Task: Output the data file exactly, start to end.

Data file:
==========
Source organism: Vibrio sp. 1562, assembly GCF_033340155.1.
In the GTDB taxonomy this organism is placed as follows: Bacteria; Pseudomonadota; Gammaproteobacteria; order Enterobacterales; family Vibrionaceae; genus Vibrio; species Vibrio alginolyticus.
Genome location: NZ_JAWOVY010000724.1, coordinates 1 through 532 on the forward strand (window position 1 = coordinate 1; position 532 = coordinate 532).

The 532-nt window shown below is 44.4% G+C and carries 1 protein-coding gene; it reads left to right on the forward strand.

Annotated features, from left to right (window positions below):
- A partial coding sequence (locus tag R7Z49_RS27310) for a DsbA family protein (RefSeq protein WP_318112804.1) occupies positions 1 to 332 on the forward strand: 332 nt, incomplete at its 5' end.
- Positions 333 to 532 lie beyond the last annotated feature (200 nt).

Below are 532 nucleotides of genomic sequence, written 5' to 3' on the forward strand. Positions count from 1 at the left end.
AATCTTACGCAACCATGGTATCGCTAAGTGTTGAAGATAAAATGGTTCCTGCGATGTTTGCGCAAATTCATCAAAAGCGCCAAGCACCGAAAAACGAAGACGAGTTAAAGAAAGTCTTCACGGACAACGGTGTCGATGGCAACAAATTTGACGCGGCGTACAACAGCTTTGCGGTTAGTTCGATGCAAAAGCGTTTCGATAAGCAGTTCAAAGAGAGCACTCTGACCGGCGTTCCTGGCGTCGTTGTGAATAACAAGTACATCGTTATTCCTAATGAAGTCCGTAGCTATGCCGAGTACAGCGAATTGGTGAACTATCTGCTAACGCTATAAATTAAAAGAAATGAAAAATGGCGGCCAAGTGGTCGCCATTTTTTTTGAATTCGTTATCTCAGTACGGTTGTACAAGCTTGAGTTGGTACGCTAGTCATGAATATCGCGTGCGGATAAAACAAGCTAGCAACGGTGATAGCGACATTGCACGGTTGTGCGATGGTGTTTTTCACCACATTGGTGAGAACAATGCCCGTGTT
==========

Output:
Source organism: Vibrio sp. 1562, assembly GCF_033340155.1.
In the GTDB taxonomy this organism is placed as follows: Bacteria; Pseudomonadota; Gammaproteobacteria; order Enterobacterales; family Vibrionaceae; genus Vibrio; species Vibrio alginolyticus.
Genome location: NZ_JAWOVY010000724.1, coordinates 1 through 532 on the forward strand (window position 1 = coordinate 1; position 532 = coordinate 532).

The 532-nt window shown below is 44.4% G+C and carries 1 protein-coding gene; it reads left to right on the forward strand.

Annotated features, from left to right (window positions below):
- A partial coding sequence (locus tag R7Z49_RS27310) for a DsbA family protein (RefSeq protein WP_318112804.1) occupies positions 1 to 332 on the forward strand: 332 nt, incomplete at its 5' end.
- Positions 333 to 532 lie beyond the last annotated feature (200 nt).

Below are 532 nucleotides of genomic sequence, written 5' to 3' on the forward strand. Positions count from 1 at the left end.
AATCTTACGCAACCATGGTATCGCTAAGTGTTGAAGATAAAATGGTTCCTGCGATGTTTGCGCAAATTCATCAAAAGCGCCAAGCACCGAAAAACGAAGACGAGTTAAAGAAAGTCTTCACGGACAACGGTGTCGATGGCAACAAATTTGACGCGGCGTACAACAGCTTTGCGGTTAGTTCGATGCAAAAGCGTTTCGATAAGCAGTTCAAAGAGAGCACTCTGACCGGCGTTCCTGGCGTCGTTGTGAATAACAAGTACATCGTTATTCCTAATGAAGTCCGTAGCTATGCCGAGTACAGCGAATTGGTGAACTATCTGCTAACGCTATAAATTAAAAGAAATGAAAAATGGCGGCCAAGTGGTCGCCATTTTTTTTGAATTCGTTATCTCAGTACGGTTGTACAAGCTTGAGTTGGTACGCTAGTCATGAATATCGCGTGCGGATAAAACAAGCTAGCAACGGTGATAGCGACATTGCACGGTTGTGCGATGGTGTTTTTCACCACATTGGTGAGAACAATGCCCGTGTT